Q:

What is thick blood?

A:

Thickened blood is a condition called hypercoagulation and it is caused by chemical exposure, genetic coagulation defects, virii, bacteria, mycoplasmas and/or parasites, according to Diagnose-Me.com. It occurs when fibrin is deposited in the small blood vessels.

Diagnose-Me.com explains that when blood vessels get cut, the clotting process begins and the last step is fibrin formation. The clotting process involves an extremely complex series of reactions. The release of thrombin leads to the production of soluble fibrin monomer, which increases blood viscosity and leads to fibrin being deposited on the endothelial cells that line the blood vessels. A single burst of thrombin normally generates huge amounts of soluble fibrin monomer necessary for the creation of an actual clot. However, people with chronic conditions continuously generate low levels of thrombin, resulting in hypercoagulation.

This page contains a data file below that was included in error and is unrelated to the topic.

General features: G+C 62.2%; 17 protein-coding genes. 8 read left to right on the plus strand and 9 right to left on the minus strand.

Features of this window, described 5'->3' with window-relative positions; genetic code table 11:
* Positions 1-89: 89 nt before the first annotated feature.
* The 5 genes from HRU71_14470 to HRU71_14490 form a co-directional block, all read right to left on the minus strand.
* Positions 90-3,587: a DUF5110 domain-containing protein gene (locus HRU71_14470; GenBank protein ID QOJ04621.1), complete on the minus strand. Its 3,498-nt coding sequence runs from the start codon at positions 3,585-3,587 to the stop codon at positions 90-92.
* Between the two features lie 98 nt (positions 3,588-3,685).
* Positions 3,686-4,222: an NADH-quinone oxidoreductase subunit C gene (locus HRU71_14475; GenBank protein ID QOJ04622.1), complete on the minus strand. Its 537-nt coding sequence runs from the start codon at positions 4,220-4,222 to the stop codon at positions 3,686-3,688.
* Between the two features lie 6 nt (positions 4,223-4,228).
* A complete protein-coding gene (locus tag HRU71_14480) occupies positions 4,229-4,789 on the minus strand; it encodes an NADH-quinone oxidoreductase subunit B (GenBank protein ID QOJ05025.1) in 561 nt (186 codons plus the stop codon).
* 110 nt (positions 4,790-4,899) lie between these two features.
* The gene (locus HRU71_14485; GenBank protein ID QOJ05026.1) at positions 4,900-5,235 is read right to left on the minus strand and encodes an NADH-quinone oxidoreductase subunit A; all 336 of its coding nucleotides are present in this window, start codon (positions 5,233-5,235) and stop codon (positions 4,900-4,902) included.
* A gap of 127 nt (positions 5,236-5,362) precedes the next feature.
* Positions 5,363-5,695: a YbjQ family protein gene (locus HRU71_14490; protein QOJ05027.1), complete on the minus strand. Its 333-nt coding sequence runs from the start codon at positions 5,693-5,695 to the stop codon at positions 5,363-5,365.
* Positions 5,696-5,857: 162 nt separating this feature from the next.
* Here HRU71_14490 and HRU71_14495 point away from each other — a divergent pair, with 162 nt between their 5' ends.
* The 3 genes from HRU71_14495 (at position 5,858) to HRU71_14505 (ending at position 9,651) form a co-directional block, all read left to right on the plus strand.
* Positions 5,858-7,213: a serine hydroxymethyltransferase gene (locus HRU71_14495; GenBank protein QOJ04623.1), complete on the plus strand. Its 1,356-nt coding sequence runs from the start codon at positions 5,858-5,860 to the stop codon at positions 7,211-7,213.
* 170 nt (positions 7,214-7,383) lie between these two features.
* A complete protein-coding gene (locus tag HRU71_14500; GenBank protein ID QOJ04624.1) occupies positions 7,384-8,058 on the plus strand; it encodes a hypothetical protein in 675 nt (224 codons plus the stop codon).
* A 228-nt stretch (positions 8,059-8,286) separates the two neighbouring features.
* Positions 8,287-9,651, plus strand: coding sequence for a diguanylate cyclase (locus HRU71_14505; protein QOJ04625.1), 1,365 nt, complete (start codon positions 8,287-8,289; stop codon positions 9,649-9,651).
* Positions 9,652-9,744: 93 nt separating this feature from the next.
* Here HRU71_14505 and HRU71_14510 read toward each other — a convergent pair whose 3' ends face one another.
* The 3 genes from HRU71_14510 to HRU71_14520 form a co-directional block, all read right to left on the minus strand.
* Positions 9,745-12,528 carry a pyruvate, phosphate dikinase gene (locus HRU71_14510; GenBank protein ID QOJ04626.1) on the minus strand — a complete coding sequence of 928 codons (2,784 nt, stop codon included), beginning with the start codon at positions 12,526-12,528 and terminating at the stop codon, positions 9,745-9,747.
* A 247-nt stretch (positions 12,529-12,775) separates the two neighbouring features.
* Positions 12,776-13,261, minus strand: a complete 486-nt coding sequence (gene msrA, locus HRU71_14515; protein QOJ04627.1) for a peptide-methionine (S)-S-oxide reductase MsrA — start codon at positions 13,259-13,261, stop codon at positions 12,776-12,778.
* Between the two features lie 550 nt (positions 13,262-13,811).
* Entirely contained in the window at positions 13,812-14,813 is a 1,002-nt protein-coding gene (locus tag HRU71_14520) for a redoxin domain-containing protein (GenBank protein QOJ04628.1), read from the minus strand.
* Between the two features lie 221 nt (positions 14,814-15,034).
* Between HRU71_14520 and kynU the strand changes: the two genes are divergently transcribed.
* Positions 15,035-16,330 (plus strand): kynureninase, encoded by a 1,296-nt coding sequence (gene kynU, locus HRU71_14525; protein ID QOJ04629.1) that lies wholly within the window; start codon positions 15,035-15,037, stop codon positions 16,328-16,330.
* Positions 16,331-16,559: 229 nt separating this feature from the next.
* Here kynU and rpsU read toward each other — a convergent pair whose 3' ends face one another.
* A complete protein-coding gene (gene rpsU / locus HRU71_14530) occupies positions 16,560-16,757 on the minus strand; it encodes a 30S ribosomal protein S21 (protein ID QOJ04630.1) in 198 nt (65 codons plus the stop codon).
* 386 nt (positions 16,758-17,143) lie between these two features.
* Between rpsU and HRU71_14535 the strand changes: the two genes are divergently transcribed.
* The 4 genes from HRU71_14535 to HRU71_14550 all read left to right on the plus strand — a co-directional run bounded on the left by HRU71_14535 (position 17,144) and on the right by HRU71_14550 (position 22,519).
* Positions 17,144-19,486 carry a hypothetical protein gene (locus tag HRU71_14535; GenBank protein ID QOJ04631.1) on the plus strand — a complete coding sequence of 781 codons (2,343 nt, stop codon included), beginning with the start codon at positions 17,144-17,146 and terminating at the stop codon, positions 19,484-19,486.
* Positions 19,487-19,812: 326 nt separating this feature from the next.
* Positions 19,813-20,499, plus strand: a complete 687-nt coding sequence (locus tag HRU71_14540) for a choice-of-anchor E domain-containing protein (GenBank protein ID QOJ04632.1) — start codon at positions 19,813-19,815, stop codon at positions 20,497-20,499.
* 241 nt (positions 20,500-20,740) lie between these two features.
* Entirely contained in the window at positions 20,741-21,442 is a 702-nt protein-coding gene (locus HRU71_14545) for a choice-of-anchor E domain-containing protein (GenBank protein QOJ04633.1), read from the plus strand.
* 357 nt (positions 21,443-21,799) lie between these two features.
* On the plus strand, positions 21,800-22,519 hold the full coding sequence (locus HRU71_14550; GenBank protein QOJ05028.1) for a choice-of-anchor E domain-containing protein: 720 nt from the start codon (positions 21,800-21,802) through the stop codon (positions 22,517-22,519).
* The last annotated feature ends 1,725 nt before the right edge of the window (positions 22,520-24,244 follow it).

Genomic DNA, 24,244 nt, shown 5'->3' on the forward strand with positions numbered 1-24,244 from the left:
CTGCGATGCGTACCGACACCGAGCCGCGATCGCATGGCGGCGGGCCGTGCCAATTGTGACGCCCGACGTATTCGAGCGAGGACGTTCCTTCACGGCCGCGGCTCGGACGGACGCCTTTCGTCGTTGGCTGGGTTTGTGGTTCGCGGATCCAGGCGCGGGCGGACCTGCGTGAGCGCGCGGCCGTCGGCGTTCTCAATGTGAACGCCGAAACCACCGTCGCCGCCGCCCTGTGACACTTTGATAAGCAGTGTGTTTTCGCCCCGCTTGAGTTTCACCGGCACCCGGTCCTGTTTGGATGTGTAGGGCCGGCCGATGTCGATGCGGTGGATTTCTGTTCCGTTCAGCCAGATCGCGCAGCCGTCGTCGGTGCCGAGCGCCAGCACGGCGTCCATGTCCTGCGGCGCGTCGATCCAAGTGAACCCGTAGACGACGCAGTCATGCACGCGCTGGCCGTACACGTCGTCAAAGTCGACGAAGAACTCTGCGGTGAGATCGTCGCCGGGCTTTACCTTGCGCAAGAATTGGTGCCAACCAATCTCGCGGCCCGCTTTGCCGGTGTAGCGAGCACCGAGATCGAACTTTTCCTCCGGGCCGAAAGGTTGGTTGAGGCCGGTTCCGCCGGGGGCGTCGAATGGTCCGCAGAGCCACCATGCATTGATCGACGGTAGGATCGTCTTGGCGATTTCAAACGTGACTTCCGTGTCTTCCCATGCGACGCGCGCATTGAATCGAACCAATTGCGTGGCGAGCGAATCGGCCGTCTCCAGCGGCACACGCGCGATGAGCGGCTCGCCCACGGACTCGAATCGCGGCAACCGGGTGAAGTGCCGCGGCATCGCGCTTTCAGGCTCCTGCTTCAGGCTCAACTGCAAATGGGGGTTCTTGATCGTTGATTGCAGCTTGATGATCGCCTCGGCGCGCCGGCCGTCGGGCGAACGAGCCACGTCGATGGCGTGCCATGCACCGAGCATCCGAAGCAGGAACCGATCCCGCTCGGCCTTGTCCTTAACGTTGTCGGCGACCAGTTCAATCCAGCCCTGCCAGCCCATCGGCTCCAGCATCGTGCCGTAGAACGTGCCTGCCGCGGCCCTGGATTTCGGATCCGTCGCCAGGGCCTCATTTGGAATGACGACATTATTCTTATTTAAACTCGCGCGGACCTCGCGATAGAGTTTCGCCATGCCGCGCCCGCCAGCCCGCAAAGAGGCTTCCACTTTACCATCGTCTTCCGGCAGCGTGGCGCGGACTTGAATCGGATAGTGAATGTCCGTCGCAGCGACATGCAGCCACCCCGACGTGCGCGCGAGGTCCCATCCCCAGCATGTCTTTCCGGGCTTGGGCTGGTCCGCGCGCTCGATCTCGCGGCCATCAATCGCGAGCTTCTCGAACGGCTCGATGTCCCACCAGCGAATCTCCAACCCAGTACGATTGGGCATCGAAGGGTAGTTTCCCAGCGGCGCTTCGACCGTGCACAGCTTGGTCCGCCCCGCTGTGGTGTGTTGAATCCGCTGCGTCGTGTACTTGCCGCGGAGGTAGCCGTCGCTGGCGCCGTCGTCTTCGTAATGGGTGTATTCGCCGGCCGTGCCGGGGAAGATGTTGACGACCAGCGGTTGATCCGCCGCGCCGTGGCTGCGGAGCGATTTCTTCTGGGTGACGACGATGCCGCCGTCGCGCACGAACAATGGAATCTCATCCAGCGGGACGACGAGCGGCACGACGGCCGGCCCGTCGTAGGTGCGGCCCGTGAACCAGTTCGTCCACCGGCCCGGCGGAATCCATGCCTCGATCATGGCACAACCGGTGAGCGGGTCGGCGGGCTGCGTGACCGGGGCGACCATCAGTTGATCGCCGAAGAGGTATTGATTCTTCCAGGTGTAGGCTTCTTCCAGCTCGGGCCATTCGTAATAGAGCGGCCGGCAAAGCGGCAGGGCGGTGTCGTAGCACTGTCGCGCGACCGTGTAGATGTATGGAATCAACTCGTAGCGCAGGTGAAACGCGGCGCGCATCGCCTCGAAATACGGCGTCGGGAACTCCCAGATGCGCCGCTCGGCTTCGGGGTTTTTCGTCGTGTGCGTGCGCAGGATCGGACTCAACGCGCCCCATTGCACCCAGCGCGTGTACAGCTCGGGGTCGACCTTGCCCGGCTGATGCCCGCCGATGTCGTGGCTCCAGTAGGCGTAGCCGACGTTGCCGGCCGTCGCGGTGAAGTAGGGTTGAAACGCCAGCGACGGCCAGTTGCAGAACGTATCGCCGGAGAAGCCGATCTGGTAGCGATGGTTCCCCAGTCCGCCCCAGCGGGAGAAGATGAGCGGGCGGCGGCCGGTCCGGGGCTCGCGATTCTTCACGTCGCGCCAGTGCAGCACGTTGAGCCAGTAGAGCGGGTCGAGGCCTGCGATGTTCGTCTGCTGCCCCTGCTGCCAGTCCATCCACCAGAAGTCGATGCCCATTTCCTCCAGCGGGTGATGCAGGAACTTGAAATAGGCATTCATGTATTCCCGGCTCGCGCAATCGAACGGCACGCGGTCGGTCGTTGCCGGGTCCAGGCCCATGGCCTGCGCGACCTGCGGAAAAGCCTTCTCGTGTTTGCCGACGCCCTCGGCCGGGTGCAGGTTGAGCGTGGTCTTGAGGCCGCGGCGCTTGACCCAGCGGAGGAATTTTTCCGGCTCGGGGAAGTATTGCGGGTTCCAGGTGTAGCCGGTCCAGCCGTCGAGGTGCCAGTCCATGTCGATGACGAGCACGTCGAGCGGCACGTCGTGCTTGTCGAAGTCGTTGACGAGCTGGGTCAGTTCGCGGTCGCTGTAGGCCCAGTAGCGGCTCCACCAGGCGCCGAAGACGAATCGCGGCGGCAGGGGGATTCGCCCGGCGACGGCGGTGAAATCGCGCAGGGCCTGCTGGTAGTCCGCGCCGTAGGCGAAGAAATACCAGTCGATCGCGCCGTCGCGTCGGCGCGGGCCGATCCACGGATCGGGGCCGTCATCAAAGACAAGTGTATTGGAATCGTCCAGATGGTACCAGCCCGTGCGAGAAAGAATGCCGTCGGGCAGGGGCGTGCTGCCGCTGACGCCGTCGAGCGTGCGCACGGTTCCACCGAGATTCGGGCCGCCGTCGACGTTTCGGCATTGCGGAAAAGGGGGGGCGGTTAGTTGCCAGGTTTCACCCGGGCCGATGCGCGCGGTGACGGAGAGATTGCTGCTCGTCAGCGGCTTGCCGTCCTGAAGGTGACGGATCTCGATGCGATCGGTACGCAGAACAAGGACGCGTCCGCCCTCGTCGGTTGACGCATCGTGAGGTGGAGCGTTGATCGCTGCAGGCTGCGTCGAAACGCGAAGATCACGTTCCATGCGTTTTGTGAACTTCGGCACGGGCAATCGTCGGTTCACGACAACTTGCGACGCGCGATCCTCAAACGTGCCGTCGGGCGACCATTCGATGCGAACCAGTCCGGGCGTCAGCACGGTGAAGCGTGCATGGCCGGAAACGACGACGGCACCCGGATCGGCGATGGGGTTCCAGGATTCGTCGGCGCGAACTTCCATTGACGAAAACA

Chemical exposure is one of the possible triggers of the coagulation process, states Diagnose-Me.com. Genetic coagulation defects are also known causes, and white people are more vulnerable than black people. Virii, bacteria, mycoplasmas and parasites have the ability to activate certain antibodies in the immune system, triggering the production of thrombin, which results in fibrin deposits. Thicker blood is more difficult to pump, making the heart work harder. People with thickened blood also usually have impaired muscle, nerve, bone and organ functions.

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